Submitted by Suanne Z. Thamm
Reporter – News Analyst
February 3, 2022

A proposed interlocal agreement (ILA) by and between the Fernandina Beach City Commission (FBCC) and the Ocean Highway & Port Authority (OHPA) was approved on a 4-1 vote at the February 1, 2022 FBCC Regular Meeting.  Mayor Mike Lednovich was the lone dissenter.  OHPA had previously approved the ILA as written.

The ILA brings to a close discussions that have occurred during recent years about the Port’s relationship with the City of Fernandina Beach and whether the Port is bound by City development rules.

On January 12, 2022, OHPA approved the City’s draft of the agreement, making only one change.  The City language had contained an absolute prohibition against expansion into the Historic District.  OHPA removed the prohibition and replaced it with the following language: 

Further expansion of the Port of Fernandina and authority-owned facilities into the Downtown Historic District of Fernandina Beach is subject to City approval.

Florida Statutes, Section 163.01, permits local government entities such as the City of Fernandina Beach and the Ocean Highway and Port Authority of Nassau County (“OHPA”) to cooperate in the form of an interlocal agreement for the needs and development of the community and the Port of Fernandina. The Planning Advisory Board developed an updated Port Element to the City’s Comprehensive Plan via a subcommittee that included a member of OHPA, which was passed by the City Commission as Ordinance 2021-29 on December 7, 2021. The City and OHPA believe it is in the best interests of the citizens of Fernandina Beach and Nassau County to require the Port of Fernandina and Port facilities to develop and redevelop their properties in compliance with state law, the City Land Development Code and the applicable City or County Comprehensive Plans in accordance with Sec. 163.3161(5-8), F.S. 

FBCC considers amendment

In considering this item, the FBCC initially sought to amend the agreement to require a supermajority of the FBCC to approve any further Port of Fernandina expansion into the Historic District.  However, City Attorney Tammi Bach, who has worked closely with OHPA attorneys, strongly advised against amending the ILA in the belief that OHPA would not consent to the change.  Commissioner Bradley Bean suggested that the City could self-impose additional requirements for approving Port expansion via a separate resolution.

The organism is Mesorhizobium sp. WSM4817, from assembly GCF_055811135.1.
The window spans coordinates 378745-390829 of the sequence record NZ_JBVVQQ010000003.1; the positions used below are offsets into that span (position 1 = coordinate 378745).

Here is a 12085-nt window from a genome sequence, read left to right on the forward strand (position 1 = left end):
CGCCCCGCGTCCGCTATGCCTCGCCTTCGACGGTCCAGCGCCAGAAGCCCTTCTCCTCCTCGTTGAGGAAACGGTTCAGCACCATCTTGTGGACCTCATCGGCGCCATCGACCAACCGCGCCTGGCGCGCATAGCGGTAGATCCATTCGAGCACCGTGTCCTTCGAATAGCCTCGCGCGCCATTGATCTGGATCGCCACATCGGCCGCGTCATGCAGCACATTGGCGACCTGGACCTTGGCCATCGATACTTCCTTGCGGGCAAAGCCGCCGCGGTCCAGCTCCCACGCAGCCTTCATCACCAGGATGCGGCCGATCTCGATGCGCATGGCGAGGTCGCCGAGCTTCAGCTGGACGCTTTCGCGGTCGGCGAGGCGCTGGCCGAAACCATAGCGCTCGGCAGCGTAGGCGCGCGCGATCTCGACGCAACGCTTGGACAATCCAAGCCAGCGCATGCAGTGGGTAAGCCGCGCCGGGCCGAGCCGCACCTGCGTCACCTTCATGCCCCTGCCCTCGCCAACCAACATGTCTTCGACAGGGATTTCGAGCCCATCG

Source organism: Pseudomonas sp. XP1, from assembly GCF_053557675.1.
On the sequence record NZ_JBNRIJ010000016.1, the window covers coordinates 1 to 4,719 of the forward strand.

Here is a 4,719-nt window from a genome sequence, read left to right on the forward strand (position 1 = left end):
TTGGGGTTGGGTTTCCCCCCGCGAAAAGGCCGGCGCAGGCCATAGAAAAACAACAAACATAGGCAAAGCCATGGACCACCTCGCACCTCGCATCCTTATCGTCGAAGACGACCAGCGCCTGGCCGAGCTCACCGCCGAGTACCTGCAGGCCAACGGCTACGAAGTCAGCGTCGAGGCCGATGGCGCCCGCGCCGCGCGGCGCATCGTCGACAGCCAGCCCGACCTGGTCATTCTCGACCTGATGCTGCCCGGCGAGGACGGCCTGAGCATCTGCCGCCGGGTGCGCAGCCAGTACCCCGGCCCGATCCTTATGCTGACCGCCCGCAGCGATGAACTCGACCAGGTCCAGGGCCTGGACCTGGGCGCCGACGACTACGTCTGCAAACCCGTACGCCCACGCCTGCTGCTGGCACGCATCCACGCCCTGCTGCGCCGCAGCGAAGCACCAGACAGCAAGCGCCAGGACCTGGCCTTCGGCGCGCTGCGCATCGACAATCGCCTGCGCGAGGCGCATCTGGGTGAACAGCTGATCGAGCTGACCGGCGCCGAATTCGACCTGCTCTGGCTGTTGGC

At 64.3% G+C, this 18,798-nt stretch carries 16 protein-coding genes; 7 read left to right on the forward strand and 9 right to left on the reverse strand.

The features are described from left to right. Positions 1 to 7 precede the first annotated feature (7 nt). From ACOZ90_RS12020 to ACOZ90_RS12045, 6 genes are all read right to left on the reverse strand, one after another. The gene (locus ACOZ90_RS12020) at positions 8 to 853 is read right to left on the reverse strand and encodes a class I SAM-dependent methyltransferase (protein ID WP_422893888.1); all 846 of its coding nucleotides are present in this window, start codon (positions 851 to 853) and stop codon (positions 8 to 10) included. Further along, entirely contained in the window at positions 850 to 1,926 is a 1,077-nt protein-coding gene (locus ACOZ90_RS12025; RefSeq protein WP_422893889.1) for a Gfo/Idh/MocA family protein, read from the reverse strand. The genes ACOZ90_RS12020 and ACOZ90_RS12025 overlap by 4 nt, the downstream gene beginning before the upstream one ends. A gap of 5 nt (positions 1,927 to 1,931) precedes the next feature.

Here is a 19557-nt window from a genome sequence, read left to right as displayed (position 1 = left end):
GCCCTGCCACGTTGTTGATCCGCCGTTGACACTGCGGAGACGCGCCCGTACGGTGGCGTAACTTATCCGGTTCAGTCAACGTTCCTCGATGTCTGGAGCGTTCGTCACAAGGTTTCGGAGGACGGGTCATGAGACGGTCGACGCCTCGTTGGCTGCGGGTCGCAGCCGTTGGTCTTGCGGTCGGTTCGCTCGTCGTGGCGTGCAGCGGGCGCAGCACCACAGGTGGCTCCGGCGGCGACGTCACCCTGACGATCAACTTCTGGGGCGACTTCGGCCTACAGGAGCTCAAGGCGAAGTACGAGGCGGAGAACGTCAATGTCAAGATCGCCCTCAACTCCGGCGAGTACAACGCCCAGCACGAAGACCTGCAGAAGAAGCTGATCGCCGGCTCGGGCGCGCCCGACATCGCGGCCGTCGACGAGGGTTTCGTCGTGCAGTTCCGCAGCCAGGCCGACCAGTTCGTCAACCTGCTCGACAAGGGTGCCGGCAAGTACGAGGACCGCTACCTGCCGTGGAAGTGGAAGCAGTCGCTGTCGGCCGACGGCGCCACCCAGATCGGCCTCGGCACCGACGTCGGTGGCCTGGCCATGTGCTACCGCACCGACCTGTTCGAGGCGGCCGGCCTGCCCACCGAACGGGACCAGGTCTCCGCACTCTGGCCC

Commissioner Chip Ross
Commissioner Chip Ross

Commissioner Chip Ross delivered a strong statement in support of approving the ILA.  He recapped his involvement with OHPA and the Port over the past 7 years in opposing Port expansion.  He provided several specific actions which he has publicly undertaken to introduce transparency to Port actions and to thwart Port expansion plans.

Ross said, “I have been to every OHPA regular meeting in the past 5 years, and my record supports my opposition to port expansion.  The interlocal agreement before the Commission tonight is the best opportunity available to continue to prevent Port expansion.  A bird in the hand is worth two in the bush.  A signed agreement — as is before us tonight — is better than no agreement passed by the legislature or vetoed by the governor.  The agreement is not perfect, but let us not let the perfect get in the way of the good.  I believe this agreement will add another layer of protection against port expansion into the Historic District.”

Public speaks

OHPA Chair Danny Fullwood

Eight audience members addressed the FBCC, including OHPA Chair Danny Fullwood, who said, “I highly recommend your approving this ILA for the reasons Commissioner Ross has just cited.”  He went on to explain why OHPA made the change to eliminate an absolute prohibition against Port expansion to expansion only with the approval of the FBCC.  He said, “We don’t plan to make any expansion, but we wanted to leave in the possibility, because you never know what is going to happen ten years down the road, or whatever. [Any proposed expansion] would still come back to you for approval.  If you approve this ILA as written tonight, it doesn’t have to return to OHPA.  [The ILA] stands as approved.”